International Women’s Day celebrates the social, economic, cultural and political achievements of women. The day also marks a call to action for accelerating women’s equality.
Student President Zainab Nadeem sat down with Education Partnership North East Chief Executive Ellen Thinnesen to look back on her career, the challenges she has faced, who inspired her, and her goals for the Partnership.
I left school at 16 and went to a college, very much like Sunderland College, to study qualifications and get work experience. I graduated in 1988 and specialised in coronary care nursing working in several places such as London and Hull, working in Intensive Care Units, within cardiothoracic surgery and was a nurse on a hospital ‘Crash Team’ which responded to cardiac arrests.
I then moved to America but in order to work there I had to retake my exams and professional qualifications.
Returning to England I studied a BA (Hons) in Social Sciences, gained my PGCE from the University of Huddersfield and an MSc in Leadership and Management from Sheffield Hallam University.
After working full-time within the NHS, I then worked in a local college as a teacher before progressing to my first senior leader post in 2011. I became CEO of Sunderland College (now Education Partnership North East) in 2016.
It was a long path!
That’s easy: my mum. She continues to inspire me every day. She has always stayed true to herself and her values and over the years I’ve had the privilege of watching her make an incredible difference to the lives of those less fortunate.
She is an amazing role model.
Being a single parent whilst studying to change my career. I was studying at university during the day while working nights as a nurse.
I have experienced sexism during my professional career which made me even more determined to push through the barriers to get where I am today.
I fell in love with the college straight away, the people and the culture. I could see the college had huge potential and capability and felt it was the right time to progress my career.
Our vision is to place excellence at the heart of everything, so our goal is for all colleges within Education Partnership North East to be the very best for students and the community.
We want all colleges to be high performing, our students to achieve the best possible progress, our partners to receive the best customer service and be a great place to work for our colleagues.
Our colleges should also be active place shapers for our communities.
Our students should have the right attitude to learning, to work hard and stretch themselves but, at the same time, enjoy learning and their studies. We expect them to live and breath our College Values: be respectful, authentic, innovative and ambitious within all they do.
They should be true to themselves and not be afraid to ask for help when they need it.
I was raised by parents who led by example through their work within disadvantaged communities. They are huge role models to me – especially my mum – in terms of diversity and inclusion. I am the person I am today because of my parents.
Having a career first in nursing and a second career in education, working to embed inclusion, to respect diversity and to nurture a sense of belonging is extremely important.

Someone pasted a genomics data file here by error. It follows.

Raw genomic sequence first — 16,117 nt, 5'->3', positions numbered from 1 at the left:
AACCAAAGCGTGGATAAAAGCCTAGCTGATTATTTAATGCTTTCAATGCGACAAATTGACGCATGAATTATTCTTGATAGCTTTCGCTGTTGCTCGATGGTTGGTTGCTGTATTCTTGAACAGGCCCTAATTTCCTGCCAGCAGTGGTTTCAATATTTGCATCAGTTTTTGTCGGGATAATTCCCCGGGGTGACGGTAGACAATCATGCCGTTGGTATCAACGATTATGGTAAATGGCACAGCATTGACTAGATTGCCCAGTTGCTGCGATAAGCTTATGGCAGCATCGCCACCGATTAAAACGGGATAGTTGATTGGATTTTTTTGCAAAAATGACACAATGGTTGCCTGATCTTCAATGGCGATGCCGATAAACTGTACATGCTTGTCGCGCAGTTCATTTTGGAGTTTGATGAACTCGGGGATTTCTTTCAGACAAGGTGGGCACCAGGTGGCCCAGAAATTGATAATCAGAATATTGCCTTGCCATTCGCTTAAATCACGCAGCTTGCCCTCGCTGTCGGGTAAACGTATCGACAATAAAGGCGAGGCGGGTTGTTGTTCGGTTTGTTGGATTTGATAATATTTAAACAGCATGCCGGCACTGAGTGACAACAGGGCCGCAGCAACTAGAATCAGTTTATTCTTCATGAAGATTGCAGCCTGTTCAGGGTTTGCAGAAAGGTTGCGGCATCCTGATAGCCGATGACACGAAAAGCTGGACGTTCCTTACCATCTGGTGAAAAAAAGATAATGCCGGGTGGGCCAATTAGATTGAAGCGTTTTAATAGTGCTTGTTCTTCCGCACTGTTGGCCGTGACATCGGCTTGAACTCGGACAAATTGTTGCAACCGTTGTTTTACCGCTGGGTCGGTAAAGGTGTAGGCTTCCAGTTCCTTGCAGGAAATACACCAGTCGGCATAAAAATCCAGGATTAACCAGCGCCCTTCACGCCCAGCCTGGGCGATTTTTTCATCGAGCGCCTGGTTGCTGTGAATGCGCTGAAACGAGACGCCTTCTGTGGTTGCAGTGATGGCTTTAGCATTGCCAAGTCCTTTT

We should all try our best to be active models as a means to combat prejudice and to unite people through collaboration and positive communication, particularly on social media. Regardless of our attitudes and emotions, we are all human.
When I first came in to education as a teacher, it was a male dominated sector. Now, it is 50-52%. Whilst it is becoming equal in senior leadership levels, there is still a lot of work to be done in the middle tier to progress females into senior positions.
I love playing the piano and being with my extended family on a weekend. I also enjoy reading – my favourite book is 1984 by George Orwell.
I never thought I would become a leader within education. Many years ago, I wanted to pursue a leadership position within the health sector, but life took me on a different path.
I believe in working with a team approach, focusing on valuing and developing a united leadership team. The development of authentic and professional behaviours is vital.
It is important to focus on what matters, such as putting our students’ needs at the heart of everything we do and ensuring we adopt a mentoring culture at the college as a priority.
No, never. It is all about perspective. After working as a nurse with patients who are fighting for their lives, there is nothing that makes me feel afraid within education.
Always work hard at being authentic; in other words, be yourself. Push yourself forward, as a leader speak up, and use your voice for positive change.
Use role models and female leaders to coach and empower you and then expert your leadership skills knowing that you are supported.
Again, be true to yourself and authentic. Find a coach or mentor to support you and take well thought out risks when appropriate.
Speak up and use your voice, believe in yourself, have a can-do attitude and work to overachieve.
Students have been encouraged to think about their future plans during an action-packed week of career focused activities.
CEO of Education Partnership North East, Ellen Thinnesen, interviewed Student President, Zainab Nadeem, leader to leader.
Josh has recently travelled to Italy to take part in the WAKO Golden Glove, picking up 3rd place in the continuous fighting category!
Our achievement rates are well above the national average.
We are the College of the Year.
(*Top college nationally for BTECs, Pearson 2019)
100% of our HND and HNC students progressed to employment or further study.
(*Destination data, academic year 2016/17, HNC 19+)
We have recently invested £50 million in our facilities.